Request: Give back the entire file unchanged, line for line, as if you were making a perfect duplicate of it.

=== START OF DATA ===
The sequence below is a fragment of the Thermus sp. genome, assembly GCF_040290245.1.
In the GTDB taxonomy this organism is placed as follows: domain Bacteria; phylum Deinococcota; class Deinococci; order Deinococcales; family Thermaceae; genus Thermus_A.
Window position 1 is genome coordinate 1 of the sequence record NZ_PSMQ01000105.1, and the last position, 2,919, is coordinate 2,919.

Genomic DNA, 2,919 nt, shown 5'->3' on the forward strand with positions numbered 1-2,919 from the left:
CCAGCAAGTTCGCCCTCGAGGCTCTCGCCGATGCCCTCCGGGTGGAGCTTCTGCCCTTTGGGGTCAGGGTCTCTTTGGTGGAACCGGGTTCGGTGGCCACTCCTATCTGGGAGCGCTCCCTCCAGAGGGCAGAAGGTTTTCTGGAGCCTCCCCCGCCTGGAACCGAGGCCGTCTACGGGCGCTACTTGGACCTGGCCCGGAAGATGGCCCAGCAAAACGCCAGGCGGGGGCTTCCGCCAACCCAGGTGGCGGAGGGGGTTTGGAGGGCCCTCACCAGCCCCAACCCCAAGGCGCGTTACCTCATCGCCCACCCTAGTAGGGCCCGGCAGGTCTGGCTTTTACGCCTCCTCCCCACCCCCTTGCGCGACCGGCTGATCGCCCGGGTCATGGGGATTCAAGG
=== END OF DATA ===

The sequence below is a fragment of the Thermus sp. genome, assembly GCF_040290245.1.
In the GTDB taxonomy this organism is placed as follows: domain Bacteria; phylum Deinococcota; class Deinococci; order Deinococcales; family Thermaceae; genus Thermus_A.
Window position 1 is genome coordinate 1 of the sequence record NZ_PSMQ01000105.1, and the last position, 2,919, is coordinate 2,919.

Genomic DNA, 2,919 nt, shown 5'->3' on the forward strand with positions numbered 1-2,919 from the left:
CCAGCAAGTTCGCCCTCGAGGCTCTCGCCGATGCCCTCCGGGTGGAGCTTCTGCCCTTTGGGGTCAGGGTCTCTTTGGTGGAACCGGGTTCGGTGGCCACTCCTATCTGGGAGCGCTCCCTCCAGAGGGCAGAAGGTTTTCTGGAGCCTCCCCCGCCTGGAACCGAGGCCGTCTACGGGCGCTACTTGGACCTGGCCCGGAAGATGGCCCAGCAAAACGCCAGGCGGGGGCTTCCGCCAACCCAGGTGGCGGAGGGGGTTTGGAGGGCCCTCACCAGCCCCAACCCCAAGGCGCGTTACCTCATCGCCCACCCTAGTAGGGCCCGGCAGGTCTGGCTTTTACGCCTCCTCCCCACCCCCTTGCGCGACCGGCTGATCGCCCGGGTCATGGGGATTCAAGG